Screening the Machine: Technology, Anxiety, and the Movies

Questions, Musings, Notes

What are some of thematic threads and motifs that run through the movies we'll be watching?

Technology and the home
Technology and the workplace
Technology and the city/community
Technology and government/social order
Technology and war/peace
Technology and gender/sex
Technology and the body
Technology and human emotions
Technology and human intelligence, human consciousness
Technology and the spirit -- human soul vs machine soul(lessness)
Technology as liberator, savior/technology as enslaving force, destroyer
The relationship between made-made environment or technology and/nature--synthetic vs natural
Divine creation/man creation: The machine as God

How does the treatment of these themes vary from era to era (or does it vary)? What might be some of the reasons for these variation?

  • Do any of the themes listed above predominate in the films of a particular era? Are any unique to a particular era, or are they recurring?
  • Does pessimism (or optimism) about technology and the technological future dominate particular eras, or do both views exist side-by-side in the movies of an era?
  • Do comic treatments of technology outnumber dark/tragic treatments in certain eras? Do any of the themes listed above predominate in the comedy films that deal with technology?

    Are there parallels between an era's movie portrayals of technology and the portrayal of tech in other art forms and in literature?

    Do representations of technology differ from country to country? How are these differences related to the unique cultural/political history of the country in question?

    The movies have frequently pitted a human protagonist or group of protagonists against machine adversaries or against hostile environments created directly or indirectly by machines. How has the nature of these adversaries changed over time? For the human characters, think about things like gender; social class; moral emotional, and intellectual strength; power to control destiny. For the machine adversaries, think about things like the "human-ness" of the machines represented (their ability to think, feel, act; their physical traits); their intended/unintended functional roles; their relationship with their creators.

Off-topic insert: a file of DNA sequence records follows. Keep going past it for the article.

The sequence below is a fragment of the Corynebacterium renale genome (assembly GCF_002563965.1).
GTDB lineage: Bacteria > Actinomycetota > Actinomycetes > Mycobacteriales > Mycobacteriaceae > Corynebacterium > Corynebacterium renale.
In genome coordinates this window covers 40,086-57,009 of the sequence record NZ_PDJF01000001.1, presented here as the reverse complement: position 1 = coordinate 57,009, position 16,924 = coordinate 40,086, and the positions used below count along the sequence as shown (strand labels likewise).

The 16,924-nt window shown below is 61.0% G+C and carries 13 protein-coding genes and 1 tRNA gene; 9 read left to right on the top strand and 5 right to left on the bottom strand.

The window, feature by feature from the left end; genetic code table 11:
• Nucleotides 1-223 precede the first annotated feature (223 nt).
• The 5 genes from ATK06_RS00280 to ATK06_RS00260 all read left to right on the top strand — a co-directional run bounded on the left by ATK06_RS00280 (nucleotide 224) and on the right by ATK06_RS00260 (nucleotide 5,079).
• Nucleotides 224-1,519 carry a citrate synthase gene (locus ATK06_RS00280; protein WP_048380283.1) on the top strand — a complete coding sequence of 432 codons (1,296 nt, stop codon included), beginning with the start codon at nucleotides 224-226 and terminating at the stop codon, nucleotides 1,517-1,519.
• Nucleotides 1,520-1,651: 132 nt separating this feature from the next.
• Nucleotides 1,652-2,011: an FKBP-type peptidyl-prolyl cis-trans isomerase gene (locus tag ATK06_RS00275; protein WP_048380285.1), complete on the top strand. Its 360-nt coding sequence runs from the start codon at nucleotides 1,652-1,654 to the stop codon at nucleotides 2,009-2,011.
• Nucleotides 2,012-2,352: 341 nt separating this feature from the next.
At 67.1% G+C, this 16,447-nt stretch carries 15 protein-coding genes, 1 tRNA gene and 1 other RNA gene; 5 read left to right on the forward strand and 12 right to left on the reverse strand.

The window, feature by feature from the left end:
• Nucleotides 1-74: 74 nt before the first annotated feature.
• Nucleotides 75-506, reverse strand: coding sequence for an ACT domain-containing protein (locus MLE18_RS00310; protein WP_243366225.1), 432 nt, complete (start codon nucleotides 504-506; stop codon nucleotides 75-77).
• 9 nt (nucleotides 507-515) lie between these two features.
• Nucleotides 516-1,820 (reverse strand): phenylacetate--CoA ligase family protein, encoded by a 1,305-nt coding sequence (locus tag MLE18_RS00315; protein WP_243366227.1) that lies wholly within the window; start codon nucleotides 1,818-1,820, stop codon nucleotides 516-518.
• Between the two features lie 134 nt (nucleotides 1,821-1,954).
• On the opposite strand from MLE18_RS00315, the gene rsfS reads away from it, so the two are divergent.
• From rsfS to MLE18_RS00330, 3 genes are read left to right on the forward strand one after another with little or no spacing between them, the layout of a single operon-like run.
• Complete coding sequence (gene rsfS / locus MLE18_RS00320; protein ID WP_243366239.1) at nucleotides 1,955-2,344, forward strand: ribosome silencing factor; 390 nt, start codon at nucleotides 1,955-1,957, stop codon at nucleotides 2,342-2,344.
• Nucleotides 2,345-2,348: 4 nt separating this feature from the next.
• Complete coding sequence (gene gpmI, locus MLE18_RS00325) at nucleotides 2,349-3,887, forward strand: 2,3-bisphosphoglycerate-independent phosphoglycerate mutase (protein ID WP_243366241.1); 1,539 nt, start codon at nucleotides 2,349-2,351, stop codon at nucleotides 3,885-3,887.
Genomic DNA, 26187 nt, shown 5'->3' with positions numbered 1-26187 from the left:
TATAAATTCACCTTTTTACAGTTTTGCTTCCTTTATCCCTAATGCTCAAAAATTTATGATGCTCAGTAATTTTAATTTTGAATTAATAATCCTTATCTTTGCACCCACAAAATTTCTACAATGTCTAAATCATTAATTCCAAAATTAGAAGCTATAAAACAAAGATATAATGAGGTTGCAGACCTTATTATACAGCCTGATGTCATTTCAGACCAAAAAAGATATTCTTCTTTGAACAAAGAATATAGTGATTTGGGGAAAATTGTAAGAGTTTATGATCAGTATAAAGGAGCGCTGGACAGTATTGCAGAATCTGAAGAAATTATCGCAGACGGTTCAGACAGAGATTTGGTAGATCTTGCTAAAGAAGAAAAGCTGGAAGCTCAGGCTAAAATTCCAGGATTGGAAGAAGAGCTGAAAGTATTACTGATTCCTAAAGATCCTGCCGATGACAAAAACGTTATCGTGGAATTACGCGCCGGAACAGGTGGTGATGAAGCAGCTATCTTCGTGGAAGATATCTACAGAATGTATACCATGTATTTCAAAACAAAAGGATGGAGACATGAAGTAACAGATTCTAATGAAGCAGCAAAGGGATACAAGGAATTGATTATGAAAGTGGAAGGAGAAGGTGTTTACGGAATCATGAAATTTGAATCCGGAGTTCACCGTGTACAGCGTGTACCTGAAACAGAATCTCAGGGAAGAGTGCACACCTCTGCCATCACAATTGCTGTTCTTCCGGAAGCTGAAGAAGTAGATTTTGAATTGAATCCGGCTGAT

How do the machine "villains" (or "heroes") in the films watched in class compare with human villains and heroes in other movies (particularly, other movies made around the same time)?

    Generally, future or fantasy settings seem to be the most common frames through which technology and technological society have been viewed by the movies. Why is this? In what ways do the representations of technology in future life differ from representations of technology in contemporary or current settings?

    What is the interaction or relationship between technology and science, industry, commerce, and religion in the movies viewed in class?

    How do the movies use movie grammer (camera work, lighting, music, editing) to get a particular techno-portrayal across? How are machines visually portrayed in the movies being watched?

    Some Interesting Questions to Ask About Technology (from Prof. Steve Lubar's course in the history of technology, University of Pennsylvania)

    Notes on Technology and Popular Culture (from Steve Lubar's course in the history of technology -- University of Pennsylvania)

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